I have to confess that I have been drinking and preparing Kukicha Green Tea in the wrong way all along! I only discovered that now as I was doing a bit of research about how to prepare the tea ‘properly’. Steeped too long, the tea will turn slightly bitter. Turns out though, that I really enjoy drinking it in this way, as it enhances the roasted taste and I love adding either almond or hazelnut milk and a bit of honey to it, especially in the winter. Sacrilege I know!
As with all things in life, it’s nice to follow the recipe, but sometimes it’s also good to do things in a dodgy way, or as I like to call it the ‘creative’ way, in order to discover new things.
Kukicha or bocha is different from other teas, in that it’s the stalks and stems of the Camellia sinensis or tea shrub that is used and not the leaves. From there it is steamed and dried and then aged and roasted. You can also use the unroasted variety, if you prefer it that way.
Therefore, in today’s recipe, I’ll offer 2 ways to prepare this Japanese tea.
The proper Japanese way: The tea can be steeped 3 times. The first time at 40 seconds, with the water at 70-80 degrees Celcius. The second time for 15 seconds and 30 seconds for the third time. Take some time to savour the more subtle flavor of this tea – plus if you’re not a big fan of green tea, you might find that you’ll love Kukicha, as it’s not astringent.
The dodgy way: Steep the stems in just-boiled water for 3 minutes or more. Drink as is, or add a bit of nut milk and honey to taste.
Benefits of Kukicha
High in minerals like copper, selenium, manganese, calcium, zinc and fluoride
Contains A, C and B-complex vitamins
Helps with digestion
Contains anti-carcinogens (to help prevent cancer)
Helps anyone suffering from bladder infection and heart diseases and lowers cholesterol levels.
High in antioxidants
Has 90% less Caffeine than coffee (normal green tea contains 60% less)
Any season is ideal to practice yoga, but I think especially in summer we have a need to move our bodies and we also have more energy to do so. If it’s been a while since you’ve been to class, or if you’re a complete beginner, you’re welcome to come and join any of the classeson offer.
Practising outside in the open air under the trees, with the birds singing is an amazing experience. The classes in Park Ciutadela are now starting a little bit later at 7 pm, so we’ll see you there! The meeting point is outside the gate of the park which is closest to Estacio Franca (and Barceloneta Metro station), a few minutes before we start the practice. If you have any further questions, please feel free to contact me.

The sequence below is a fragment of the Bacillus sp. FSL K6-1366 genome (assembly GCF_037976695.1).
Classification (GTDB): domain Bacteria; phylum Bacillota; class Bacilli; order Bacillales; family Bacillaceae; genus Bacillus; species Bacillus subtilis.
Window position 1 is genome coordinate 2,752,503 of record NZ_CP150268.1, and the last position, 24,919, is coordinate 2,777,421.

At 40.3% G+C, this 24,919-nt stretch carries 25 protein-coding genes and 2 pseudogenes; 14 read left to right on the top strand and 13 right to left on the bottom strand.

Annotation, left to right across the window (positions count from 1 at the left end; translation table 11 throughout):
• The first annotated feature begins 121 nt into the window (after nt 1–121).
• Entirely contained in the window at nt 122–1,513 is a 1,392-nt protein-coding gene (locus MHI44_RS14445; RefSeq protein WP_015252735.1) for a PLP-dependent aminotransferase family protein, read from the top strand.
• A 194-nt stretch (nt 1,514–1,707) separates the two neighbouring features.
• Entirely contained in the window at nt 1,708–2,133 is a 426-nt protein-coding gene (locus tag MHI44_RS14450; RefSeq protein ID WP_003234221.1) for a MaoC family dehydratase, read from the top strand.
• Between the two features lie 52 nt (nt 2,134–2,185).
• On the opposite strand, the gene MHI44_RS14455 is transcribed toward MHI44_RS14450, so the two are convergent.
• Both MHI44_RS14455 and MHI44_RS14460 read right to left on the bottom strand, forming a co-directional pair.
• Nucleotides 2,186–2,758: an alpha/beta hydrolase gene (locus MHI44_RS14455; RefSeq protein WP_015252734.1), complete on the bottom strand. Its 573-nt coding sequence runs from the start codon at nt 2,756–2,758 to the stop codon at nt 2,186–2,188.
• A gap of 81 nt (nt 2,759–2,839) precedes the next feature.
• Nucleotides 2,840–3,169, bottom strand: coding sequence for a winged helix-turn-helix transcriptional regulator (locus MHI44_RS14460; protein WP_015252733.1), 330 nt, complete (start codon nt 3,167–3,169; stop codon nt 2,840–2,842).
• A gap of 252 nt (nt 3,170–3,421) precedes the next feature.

During the month of June, I will also be substituting Prenatal Yoga classes at 6 pm on Monday and Wednesday evenings at Yoga con Gracia, so if you are currently pregnant or know of anyone who is, you’re welcome to come and try out a class.
As of this month, I will be contributing a monthly post for the BWN (Barcelona Women’s Network) blog. You can check out the first one hereand basically I will be offering a short practice to address some of the common aches and pains that yoga can help to alleviate, or simply mini-sequences to create more space, freedom and flexibility in your body. Suggestions on which sequences you’d like to see are welcome, of course.
In other news, I am now also offering a 10 am Wednesday morning class in English at Espacio Vació, so hope to see you there!
As the weather is warming up again, I’ll be offering some early-evening classes in Ciutadella Park, starting from next month. So watch this space, or join the ujuyoga Facebook page to stay up to date with all the latest uju-happenings.
Oh wait. I should say, month. How does that happen? That life travels so fast, that we can hardly catch a ride on our own one? Last year felt a bit like that and now here we are already at the end of January of a new year. (Mmm, I still wanted to write a blog entry for December!) It’s hard to just slow down enough to really take in what is happening in our lives. That’s why I find practicing yoga helps. It’s a bit like pressing the slow motion button on the remote control of your life. You do a series of postures and through bringing your awareness to the breath and the different shapes you make with the body, you start slowing down and tuning in. Connecting with your centre and finding your way back to yourself again. Everything just seems to make more sense when we do that.